I don’t know about you, but I’ve been using the Okame Cherry in my yard as a reliable sing of spring. Once it starts to bloom, everything starts. This year, the date of the first blossom was March 4. An early spring indeed! Last year, the first bloom didn’t come until April 2. The year before that, it was March 21st. What is your sure sign of spring?
It’s pretty unusual for us to have a Christmas Cactus (Schlumbergera) actually in bloom on Christmas day. We have three of them – one blooms reliably around Easter and another is pretty dependable at Thanksgiving. This one usually starts sometime after Thanksgiving, but is normally done well before Christmas. In reading about these plants, it appears that there are several varieties that bloom at different times of the year. I can’t tell them apart.
This is the source of the two close-up photographs from last week: Holiday Colors, and Festivities. It’s a piece of art glass, created by Josh Simpson, that I picked up back in the eighties. Josh does some wonderful work, making these glass planets sized from marbles to bowling balls. This one is only about 1 1/2 inches in diameter, and contains an amazing amount of detail.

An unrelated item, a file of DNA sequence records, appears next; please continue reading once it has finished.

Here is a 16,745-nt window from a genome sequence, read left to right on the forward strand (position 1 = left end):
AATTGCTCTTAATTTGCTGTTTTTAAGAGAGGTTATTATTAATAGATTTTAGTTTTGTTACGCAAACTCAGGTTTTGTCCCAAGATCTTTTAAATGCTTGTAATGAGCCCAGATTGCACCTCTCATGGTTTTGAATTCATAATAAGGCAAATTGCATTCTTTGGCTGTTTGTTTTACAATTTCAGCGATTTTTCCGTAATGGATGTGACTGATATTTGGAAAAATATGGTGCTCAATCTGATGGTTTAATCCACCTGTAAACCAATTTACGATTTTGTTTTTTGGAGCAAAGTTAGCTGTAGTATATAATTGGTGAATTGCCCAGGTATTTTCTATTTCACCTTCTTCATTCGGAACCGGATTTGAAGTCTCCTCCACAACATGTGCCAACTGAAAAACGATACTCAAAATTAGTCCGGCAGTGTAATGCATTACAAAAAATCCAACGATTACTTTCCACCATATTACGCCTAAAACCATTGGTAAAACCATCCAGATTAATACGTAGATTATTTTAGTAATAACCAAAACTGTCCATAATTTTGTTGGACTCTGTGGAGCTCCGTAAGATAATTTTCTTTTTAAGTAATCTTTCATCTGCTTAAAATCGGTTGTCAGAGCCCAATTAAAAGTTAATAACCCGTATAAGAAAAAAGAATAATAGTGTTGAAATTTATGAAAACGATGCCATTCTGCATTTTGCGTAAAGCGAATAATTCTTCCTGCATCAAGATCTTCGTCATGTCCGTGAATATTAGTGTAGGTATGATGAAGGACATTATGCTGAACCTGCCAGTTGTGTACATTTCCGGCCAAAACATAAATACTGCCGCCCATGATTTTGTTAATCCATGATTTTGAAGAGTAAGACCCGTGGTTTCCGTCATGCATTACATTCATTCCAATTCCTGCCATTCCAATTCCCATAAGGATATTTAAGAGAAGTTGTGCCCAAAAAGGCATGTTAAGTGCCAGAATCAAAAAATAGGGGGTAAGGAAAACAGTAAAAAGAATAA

I was shooting a picture of a crystal tear drop Christmas ornament, and noticed that a fairly clear but distorted image was visible through the glass, so I relocated the ornament and took this picture. The image is looking out the window of my living room. If you look closely, you can see the rhododendrons just outside the window and Nikki Frazer’s car out front. Can’t quite make out the license plate.
Below is the image I originally set out to make with this ornament:
It’s too cold and windy to wander outside for pictures, so I put on the macro lens and went looking for things around the house that would make an interesting picture in extreme closeup. The colors in this one seemed appropriate for the holiday season. It was also the subject used for the Christmas Mandala.
This is a smartweed caterpillar that I encountered during a visit to the DuPont Environmental Education Center on the Christina Riverfront. It’s a gaudy caterpillar that turns into a rather drab and insipid moth.
I’ve noticed that I’m taking an awful lot of insect and nature pictures lately, so I’ve created a new blog site just dedicated to that. It’s called Delaware Naturalist, so give it a look. My plan is to return this blog to it’s original focus on experiments and such and leave the bugs on the new blog. Let me know what you think.
This is another tiny butterfly – again less than an inch from top to bottom. Half the fun is figuring out what I took a picture of, and this time I’m going with “Spring Azure”. Not quite as blue as it should be because it’s so late in the season. On a blossom, they keep their wings folded. In flight, you see flashes of blue. I particularly like that you can see the proboscis in this shot.